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When it is worth investing in IT

There are times when it is worth the practice investing in its own IT systems, says Dr Neil Paul.

Dr Paul: Having a good relationship with your IT department is vital (Photograph: M Jones)
Dr Paul: Having a good relationship with your IT department is vital (Photograph: M Jones)

Do you invest enough in the IT at your practice? 'What's that?' I hear you cry: 'Why should I invest anything? Surely the PCT should provide all the IT equipment?'

Well I think it's a mistake to rely on the PCT for everything and as times get harder you may want to think about spending some of your own money to top up what little comes your way. The point being that the PCT will only buy the cheapest, most basic kit it can.

Other people using his mouse and leaving it on the wrong side of his keyboard used to drive one of my partners mad. The cable was too short and he was forever pulling and tugging at the mouse to get it in position.

A £10 wireless mouse changed his life.

My wife had the same problem at her practice - but there I persuaded her to buy a rechargeable cordless mouse so she does not have that mid-surgery dash for the battery.

I spend a lot of time doing searches, playing with spreadsheets and having lots of windows open. I bought a 23-inch widescreen monitor. It's amazing the difference it makes.

Cost savings
As a practice, we decided to buy a colour laser printer and network it up, so key members of staff could use it. Although not cheap, compared with when the same people each had an expensive colour inkjet, overall it is quite a cost saving and the short walk to the printer means people think twice about printing everything out.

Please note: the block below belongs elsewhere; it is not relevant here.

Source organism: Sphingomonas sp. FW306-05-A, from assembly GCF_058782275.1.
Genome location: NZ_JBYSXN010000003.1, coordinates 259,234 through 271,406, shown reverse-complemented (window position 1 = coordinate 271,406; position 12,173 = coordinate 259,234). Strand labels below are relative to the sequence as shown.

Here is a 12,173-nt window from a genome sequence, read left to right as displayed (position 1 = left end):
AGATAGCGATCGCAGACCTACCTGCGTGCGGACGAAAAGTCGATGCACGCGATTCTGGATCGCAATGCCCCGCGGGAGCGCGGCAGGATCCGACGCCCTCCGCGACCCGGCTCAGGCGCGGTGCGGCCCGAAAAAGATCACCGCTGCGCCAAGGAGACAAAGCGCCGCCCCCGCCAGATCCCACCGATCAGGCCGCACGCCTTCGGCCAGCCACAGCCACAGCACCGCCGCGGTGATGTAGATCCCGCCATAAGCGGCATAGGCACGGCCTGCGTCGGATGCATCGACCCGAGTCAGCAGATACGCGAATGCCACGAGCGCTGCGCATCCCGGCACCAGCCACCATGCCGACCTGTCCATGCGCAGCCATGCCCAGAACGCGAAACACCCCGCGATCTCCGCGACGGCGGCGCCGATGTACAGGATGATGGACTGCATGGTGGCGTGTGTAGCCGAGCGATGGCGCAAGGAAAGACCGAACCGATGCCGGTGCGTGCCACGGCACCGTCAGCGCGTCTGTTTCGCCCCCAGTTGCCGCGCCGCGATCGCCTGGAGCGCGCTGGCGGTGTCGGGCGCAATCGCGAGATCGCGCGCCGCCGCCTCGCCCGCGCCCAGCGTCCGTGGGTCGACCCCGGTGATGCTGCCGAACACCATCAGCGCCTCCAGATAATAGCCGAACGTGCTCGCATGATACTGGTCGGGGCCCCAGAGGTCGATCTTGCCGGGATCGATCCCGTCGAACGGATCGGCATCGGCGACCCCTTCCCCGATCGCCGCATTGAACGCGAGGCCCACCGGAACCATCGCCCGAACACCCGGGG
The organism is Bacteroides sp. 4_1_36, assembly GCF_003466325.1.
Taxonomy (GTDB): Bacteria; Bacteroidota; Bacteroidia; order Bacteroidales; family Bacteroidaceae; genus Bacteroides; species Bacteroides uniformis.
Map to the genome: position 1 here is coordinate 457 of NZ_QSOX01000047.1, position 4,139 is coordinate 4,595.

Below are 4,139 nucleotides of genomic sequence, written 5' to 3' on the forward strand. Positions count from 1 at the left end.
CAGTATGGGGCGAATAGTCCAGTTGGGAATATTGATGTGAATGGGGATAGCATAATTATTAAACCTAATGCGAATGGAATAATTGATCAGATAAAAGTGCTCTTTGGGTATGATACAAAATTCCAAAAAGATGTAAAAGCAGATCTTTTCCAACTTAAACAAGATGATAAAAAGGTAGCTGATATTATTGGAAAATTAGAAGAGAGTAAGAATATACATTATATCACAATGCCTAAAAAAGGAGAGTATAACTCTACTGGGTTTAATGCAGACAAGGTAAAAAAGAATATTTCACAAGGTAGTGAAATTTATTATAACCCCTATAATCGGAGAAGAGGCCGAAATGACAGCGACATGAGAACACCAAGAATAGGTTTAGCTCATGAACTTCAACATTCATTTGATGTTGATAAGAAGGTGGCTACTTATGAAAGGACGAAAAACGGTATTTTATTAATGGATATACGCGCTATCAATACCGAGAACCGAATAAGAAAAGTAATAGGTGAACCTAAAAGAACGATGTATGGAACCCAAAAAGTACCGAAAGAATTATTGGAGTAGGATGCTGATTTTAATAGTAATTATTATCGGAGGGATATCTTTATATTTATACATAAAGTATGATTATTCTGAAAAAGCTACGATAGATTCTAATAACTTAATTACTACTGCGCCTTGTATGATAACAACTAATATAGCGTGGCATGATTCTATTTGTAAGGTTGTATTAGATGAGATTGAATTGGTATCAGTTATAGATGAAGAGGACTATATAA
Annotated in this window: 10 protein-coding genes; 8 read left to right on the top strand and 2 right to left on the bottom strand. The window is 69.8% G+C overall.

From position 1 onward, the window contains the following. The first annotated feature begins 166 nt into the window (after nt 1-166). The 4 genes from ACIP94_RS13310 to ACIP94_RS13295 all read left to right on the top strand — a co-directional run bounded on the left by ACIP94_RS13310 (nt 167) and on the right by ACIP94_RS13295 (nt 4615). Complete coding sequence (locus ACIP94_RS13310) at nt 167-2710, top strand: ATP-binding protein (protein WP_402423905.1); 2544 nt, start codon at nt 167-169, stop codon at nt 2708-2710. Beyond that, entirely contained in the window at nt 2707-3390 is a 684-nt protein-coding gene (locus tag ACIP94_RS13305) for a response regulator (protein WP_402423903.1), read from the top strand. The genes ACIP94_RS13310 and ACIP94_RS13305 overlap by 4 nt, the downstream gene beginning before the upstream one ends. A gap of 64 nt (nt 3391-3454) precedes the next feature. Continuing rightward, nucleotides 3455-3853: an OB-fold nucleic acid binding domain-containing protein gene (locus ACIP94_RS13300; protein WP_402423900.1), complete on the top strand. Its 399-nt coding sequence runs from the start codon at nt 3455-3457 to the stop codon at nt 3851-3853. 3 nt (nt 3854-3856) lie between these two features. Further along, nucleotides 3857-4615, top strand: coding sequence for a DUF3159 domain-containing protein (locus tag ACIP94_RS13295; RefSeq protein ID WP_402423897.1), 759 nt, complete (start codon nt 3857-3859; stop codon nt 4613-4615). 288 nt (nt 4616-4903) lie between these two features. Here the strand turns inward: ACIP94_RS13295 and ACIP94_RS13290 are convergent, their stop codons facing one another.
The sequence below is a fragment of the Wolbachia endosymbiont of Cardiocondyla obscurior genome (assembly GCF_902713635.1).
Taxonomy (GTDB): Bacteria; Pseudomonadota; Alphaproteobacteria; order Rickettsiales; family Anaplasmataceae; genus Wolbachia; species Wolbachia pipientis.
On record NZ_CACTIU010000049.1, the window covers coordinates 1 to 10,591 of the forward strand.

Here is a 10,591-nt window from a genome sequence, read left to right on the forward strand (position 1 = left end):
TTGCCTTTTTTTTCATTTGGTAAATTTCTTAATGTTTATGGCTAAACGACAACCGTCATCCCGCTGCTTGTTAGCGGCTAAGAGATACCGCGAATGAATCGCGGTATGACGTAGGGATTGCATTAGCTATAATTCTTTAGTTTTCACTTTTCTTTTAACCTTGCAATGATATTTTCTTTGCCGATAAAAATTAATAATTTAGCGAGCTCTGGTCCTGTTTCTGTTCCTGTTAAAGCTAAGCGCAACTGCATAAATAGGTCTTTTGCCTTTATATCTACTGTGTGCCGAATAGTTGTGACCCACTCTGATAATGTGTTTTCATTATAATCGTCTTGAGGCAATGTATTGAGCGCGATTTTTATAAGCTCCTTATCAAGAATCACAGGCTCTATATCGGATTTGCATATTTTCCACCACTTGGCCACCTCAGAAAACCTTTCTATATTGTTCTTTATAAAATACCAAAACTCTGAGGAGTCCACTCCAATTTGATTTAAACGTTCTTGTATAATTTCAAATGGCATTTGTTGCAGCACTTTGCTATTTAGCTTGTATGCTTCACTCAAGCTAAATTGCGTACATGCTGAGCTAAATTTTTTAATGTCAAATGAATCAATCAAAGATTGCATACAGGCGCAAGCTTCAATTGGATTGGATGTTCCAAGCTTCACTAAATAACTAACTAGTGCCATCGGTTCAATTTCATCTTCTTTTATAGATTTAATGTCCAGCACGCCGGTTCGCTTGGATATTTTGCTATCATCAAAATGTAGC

Thinking about IT to this level is a more bespoke service than most are used to and by its nature means different people have different things - a novel idea in general practice.

Thought should be put into who needs what, how much it will cost and what the return on investment is. One partner might benefit from a speech recognition system and it might have knock-on effects in terms of coding and not running late.

Another might benefit from a laptop to work from home. Some would find an iPad useful for emails. Overall the practice needs to be seen to be gaining, so think about how you are going to measure success.

You need a good relationship with your IT department. It will be a great help, particularly because it will need to support the kit. The next time a replacement PC is needed, it might be worth discussing whether you can upgrade to a better model. The IT team might also be able to arrange bulk discounts, or give advice on getting the most from your IT.

  • Dr Paul is a GP in Cheshire

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